Jenna Brown from Shipamax, the cloud software platform for the bulk shipping industry, attended Friday’s premiere of The Outsider, the Nobu Su documentary. Here are her thoughts.
Variously described on this site over the years as mercurial, flamboyant, divisive and shipping’s malcontent, the enigma that is Nobu Su now gets the silver screen treatment with the premiere in London on Friday of The Outsider, which looks into the rise and fall of this famous Asian shipping magnate. The film, described by director Tom Meadmore as Oceans 11 on the high seas, unearths all manner of alleged misdemeanours from the global financial crisis a decade ago.
An entertaining movie, its greatest success is making the bulk industry part-way accessible to real outsiders. Indisputably charming, Su compels the audience to understand why people fall in love with this magnificent industry. Like many others, Su was brought in through family ties and seeks the ultimate prize of becoming a master of beating the market. It’s a journey of snazzy suits, tall tales and family fallouts.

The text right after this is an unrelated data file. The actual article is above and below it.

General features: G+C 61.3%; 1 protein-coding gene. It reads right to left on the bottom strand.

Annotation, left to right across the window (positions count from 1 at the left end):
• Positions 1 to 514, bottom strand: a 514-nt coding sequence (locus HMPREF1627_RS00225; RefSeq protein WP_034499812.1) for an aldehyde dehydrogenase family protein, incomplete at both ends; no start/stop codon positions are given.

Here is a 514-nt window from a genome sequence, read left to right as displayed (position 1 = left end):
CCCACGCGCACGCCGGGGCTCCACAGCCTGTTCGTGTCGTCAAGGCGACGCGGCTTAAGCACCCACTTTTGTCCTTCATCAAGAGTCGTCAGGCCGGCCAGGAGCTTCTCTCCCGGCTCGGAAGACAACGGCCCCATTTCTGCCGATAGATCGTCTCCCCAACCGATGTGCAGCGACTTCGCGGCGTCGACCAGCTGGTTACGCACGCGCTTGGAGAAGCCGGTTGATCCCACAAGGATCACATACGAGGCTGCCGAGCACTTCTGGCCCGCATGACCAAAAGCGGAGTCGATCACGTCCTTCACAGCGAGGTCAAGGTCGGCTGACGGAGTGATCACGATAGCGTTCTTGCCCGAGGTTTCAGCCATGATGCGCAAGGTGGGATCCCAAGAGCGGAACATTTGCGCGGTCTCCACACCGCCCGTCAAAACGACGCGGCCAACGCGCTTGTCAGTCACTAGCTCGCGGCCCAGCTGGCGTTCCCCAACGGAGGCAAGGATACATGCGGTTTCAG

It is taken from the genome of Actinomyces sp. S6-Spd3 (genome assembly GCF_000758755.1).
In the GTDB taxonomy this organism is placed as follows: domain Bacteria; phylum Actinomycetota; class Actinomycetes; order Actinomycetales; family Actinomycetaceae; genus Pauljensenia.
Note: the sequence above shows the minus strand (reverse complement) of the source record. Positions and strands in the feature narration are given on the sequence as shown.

Sadly, the journey for Su ends at him being thoroughly cleaned out. Hit initially by the market crash, we see Su unhinged, consumed, trying to find an explanation for his misfortune. He demands someone (else) is held to account. By contrast, we witness the privilege that affords Su to shirk accountability for his own ‘misdemeanours’, including abandoning his own seafarers.
In a private Q&A session, Meadmore defended the movie as being an entertainment movie and one about a great character. In this respect, the movie gets top marks – in addition to Su’s story, contrasting opinions from industry experts added numerous moments of comedy.
However, as the film started to flirt with an investigation into one of Su’s many allegations, the narrative became confused. The movie becomes littered with red herrings, raising more questions than it answers.
And to the final question: who funded the movie, the director was certainly not giving up any answers.